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  • Over the weekend, President Vasquez learned of two former military officers's confessions recognizing crimes against humanity which were omitted by the defense minister and members of the Army Court of Honor.

    Over the weekend, President Vasquez learned of two former military officers's confessions recognizing crimes against humanity which were omitted by the defense minister and members of the Army Court of Honor. | Photo: Reuters

Published 2 April 2019
Opinion

Ex-military Jose "Nino" Gavazzo admitted to disposing of a leftist militant fighter's body in a river in 1973 at the start of the country's dictatorship.

Uruguayan President Tabare Vasquez announced Monday the dismissal of top officials in the Ministry of Defense and the Army Court of Honor over covering up human rights violations during an investigation into a case dating back to the country’s military dictatorship.

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The president has dismissed Defense Minister Jorge Melendez, the Deputy Minister Daniel Montiel, the new army chief Jose Gonzalez, as well as two members of the Army Court of Honor, over the omission of key confessions of human rights violations during the country's 1973 to 1985 military dictatorship.

Following a newspaper report from Uruguayan newspaper El Observador Saturday, President Vasquez learned of confessions from ex-military Jose "Nino" Gavazzo and Jorge "Pajarito" Silveira in 2017. Both had been investigated for dozens of cases of crimes against humanity.

In his statements, Gavazzo admitted to having thrown the body of leftist Tupamaro militant Roberto Gomensoro into the Negro River in 1973 with the intent to make him disappear. Silveira accused Gavazzo of murdering Gomensoro, as well as young activist Maria Claudia Garcia de Gelman, who was pregnant at the time of her abduction, as well as another detainee.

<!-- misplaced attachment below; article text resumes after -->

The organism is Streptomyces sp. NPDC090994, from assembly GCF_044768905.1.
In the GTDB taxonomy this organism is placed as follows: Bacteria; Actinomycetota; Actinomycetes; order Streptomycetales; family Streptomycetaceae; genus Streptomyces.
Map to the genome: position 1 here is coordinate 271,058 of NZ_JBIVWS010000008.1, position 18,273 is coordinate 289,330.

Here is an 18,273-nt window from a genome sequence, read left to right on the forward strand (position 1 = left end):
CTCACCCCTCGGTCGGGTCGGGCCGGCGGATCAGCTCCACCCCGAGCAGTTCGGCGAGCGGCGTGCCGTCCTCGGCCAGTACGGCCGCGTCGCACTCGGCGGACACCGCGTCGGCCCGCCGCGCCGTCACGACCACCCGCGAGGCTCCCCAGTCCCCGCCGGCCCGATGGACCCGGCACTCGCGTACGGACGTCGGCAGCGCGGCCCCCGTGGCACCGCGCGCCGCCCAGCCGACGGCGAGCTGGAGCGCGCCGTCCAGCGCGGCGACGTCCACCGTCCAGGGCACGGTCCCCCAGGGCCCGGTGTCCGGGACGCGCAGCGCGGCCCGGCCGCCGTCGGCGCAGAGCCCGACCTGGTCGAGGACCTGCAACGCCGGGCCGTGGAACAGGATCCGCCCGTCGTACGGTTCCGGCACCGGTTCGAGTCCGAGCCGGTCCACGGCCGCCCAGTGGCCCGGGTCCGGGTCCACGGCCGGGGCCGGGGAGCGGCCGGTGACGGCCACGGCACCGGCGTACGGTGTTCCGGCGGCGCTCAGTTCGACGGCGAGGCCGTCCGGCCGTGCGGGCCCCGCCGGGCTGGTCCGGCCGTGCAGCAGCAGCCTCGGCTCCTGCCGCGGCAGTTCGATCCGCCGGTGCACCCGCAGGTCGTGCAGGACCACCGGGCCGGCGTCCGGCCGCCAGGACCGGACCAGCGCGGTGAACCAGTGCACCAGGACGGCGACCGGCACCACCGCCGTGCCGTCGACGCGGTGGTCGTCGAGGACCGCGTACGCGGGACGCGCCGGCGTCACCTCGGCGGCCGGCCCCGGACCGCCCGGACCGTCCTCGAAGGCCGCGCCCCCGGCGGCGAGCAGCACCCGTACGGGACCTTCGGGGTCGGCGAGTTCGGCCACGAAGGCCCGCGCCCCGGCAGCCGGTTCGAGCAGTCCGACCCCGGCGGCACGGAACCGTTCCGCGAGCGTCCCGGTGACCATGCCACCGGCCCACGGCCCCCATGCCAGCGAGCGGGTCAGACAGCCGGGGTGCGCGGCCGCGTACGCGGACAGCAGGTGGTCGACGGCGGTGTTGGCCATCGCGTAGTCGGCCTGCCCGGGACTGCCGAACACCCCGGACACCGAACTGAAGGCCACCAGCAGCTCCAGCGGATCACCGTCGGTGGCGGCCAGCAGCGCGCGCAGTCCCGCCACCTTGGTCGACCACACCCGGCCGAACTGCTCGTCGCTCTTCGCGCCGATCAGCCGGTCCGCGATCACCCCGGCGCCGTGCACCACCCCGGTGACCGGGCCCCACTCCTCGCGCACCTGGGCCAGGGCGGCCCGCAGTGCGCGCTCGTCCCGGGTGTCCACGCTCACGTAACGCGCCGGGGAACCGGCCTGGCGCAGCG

Despite the evidence, in September 2018, the military court concluded the acts of both involved did not affect the army's honor according to minutes signed by the Minister of Defense and his deputy minister, Daniel Montiel.

The Uruguayan president decided to cease the functions of those mentioned. According to an El Observador journalist, Tabare Vazquez was "very upset" for not having been warned of the content of the minutes and the confession of Gavazzo. Over the weekend and after the publication of the newspaper article, several leaders and politicians from Frente Amplio had called for the dismissal of those responsible for the omission.

The head of the army, Jose Gonzalez, had been appointed to his post by the Uruguayan president on March 18. Upon taking office and after knowing the files with the statements, Gonzalez did not take any action to inform the army nor prosecutors. He has been removed within a month of taking office.

Hundreds were arrested and tortured during the dictatorship and around 192 people were forcibly disappeared. More than 40 members of the military have been investigated over accusations of human rights crimes while some have died in prison.

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